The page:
Adsorption of nanoparticles on glass bead surface for enhancing proppant performance: A systematic experimental study

Document Type

Journal Article

Publication Title

Journal of Molecular Liquids






School of Engineering




Higher Education Commission (HEC) Pakistan Edith Cowan University Australia Early Career Research Grant


Awan, F. U. R., Keshavarz, A., Azhar, M. R., Akhondzadeh, H., Ali, M., Al-Yaseri, A., ... Iglauer, S. (2021). Adsorption of nanoparticles on glass bead surface for enhancing proppant performance: A systematic experimental study. Journal of Molecular Liquids, 328, article 115398. https://doi.org/10.1016/j.molliq.2021.115398


© 2021 Elsevier B.V. Effective coating of nanoparticles on the proppant pack has been regarded as a promising technique for enhancing proppant functions to achieve multiple objectives. In this work, a dynamic soaking technique which we refer as “pseudo-continuous fixed bed (PCFB)” adsorption has been employed for the first time for coating of four bare NPs (Al2O3, SiO2, MgO, ZrO2) with divergent physical and chemical properties, onto a fixed adsorbent glass bead proppant pack. A systematic study of the formulated nanofluid (brine+NPs) adsorption onto the proppant pack was conducted vis-à-vis salinity (0 to 10.5 wt% NaCl), temperature (298.15 to 348.15 K), NPs loading (0.01 to 0.2 wt%), and injection rates (1 to 50 mL.min−1). Nanofluid stability was measured via zeta-potential measurements, where NP adsorption was verified through optical microscopy and atomic force microscopy. Results show that PCFB adsorption of NPs with higher specific surface area resulted in faster adsorption (adsorbed in ~25 mins) with > 99% immobilisation of NPs on the proppant pack. Adsorption kinetics showed reasonable conformity with the pseudo-first-order model, where isothermal adsorption followed a Sips model. The adsorption capacity of MgO NPs (specific surface area 50–80 m2.g−1, 7.0 wt% NaCl) at 298.15 K was found to be the highest when compared with silica NPs. Accordingly, this method can be used for onsite treatment of proppants with nanoparticles, which can then be injected into a fractured formation to achieve multiple objectives.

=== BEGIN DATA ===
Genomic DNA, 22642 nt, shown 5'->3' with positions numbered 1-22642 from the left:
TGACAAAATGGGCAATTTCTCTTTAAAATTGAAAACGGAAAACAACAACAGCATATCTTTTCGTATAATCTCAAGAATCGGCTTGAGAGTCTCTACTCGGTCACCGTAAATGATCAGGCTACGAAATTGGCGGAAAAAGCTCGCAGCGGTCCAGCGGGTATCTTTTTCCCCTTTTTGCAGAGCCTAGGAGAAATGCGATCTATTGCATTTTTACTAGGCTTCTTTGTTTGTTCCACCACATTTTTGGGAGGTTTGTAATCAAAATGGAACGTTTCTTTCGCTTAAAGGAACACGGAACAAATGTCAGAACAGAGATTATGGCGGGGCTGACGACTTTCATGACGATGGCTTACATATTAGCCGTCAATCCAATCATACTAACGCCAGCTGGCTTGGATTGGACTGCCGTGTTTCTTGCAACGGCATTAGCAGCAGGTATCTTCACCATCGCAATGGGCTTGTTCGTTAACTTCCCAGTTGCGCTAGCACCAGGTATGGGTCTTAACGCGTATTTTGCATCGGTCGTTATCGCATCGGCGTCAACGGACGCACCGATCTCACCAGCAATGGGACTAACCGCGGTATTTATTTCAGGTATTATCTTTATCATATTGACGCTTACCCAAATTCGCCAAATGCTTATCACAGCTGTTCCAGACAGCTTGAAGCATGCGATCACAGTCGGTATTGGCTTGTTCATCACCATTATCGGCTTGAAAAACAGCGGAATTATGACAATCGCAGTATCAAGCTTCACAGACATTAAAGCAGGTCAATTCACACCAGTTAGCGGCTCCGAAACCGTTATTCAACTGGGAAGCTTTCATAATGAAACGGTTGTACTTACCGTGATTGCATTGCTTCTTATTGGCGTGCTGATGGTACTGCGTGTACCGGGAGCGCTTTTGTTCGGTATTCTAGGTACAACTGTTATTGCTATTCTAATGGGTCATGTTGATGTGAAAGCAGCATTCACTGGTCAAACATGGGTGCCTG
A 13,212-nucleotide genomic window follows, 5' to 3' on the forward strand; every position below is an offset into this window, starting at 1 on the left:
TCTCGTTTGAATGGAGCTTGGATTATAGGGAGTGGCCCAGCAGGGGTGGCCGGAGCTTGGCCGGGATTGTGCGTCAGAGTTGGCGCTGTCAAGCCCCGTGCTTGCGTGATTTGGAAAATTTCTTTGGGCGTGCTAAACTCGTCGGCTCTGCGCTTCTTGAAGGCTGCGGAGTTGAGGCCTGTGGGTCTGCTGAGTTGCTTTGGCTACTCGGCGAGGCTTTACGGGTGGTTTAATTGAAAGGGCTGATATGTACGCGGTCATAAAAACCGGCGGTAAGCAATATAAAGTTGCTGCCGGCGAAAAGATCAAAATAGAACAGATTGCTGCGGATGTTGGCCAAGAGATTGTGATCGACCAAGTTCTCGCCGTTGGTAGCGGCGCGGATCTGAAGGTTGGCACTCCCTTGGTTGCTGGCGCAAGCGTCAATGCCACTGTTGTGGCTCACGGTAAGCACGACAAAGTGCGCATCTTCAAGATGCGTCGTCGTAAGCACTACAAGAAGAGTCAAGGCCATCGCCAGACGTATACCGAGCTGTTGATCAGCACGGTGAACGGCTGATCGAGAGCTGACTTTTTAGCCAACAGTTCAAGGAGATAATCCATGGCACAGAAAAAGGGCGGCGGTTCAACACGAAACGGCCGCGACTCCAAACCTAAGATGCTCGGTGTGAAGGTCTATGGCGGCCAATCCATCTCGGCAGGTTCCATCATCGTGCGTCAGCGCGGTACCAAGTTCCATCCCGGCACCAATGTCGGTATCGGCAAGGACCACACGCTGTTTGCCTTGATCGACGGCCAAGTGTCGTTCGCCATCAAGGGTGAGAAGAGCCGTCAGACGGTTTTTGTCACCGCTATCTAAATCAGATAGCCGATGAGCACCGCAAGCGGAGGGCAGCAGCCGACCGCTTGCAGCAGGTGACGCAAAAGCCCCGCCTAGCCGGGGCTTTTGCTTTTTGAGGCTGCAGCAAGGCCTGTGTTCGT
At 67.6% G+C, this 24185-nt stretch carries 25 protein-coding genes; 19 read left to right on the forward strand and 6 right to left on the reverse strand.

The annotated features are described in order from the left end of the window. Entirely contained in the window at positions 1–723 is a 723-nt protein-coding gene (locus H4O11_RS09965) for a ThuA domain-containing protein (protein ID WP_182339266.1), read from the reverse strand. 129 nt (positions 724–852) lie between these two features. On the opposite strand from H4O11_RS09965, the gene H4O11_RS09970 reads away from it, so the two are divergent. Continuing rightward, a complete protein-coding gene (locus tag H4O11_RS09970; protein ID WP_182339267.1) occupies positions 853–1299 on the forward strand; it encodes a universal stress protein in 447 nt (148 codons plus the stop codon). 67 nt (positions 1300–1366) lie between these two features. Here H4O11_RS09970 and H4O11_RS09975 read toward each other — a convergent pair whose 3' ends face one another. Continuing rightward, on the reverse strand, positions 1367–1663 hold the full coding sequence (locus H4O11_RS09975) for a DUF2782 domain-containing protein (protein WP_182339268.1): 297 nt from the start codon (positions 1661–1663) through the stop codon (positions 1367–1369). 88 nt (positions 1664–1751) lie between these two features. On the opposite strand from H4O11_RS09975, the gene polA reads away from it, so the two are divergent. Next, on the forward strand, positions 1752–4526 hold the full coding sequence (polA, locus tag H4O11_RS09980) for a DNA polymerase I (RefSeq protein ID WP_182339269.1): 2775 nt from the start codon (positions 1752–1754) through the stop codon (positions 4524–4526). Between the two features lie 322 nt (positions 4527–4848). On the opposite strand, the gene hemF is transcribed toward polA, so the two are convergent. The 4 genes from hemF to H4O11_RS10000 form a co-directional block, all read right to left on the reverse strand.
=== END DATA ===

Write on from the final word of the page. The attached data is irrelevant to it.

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Research Themes

Natural and Built Environments

Priority Areas

Engineering, technology and nanotechnology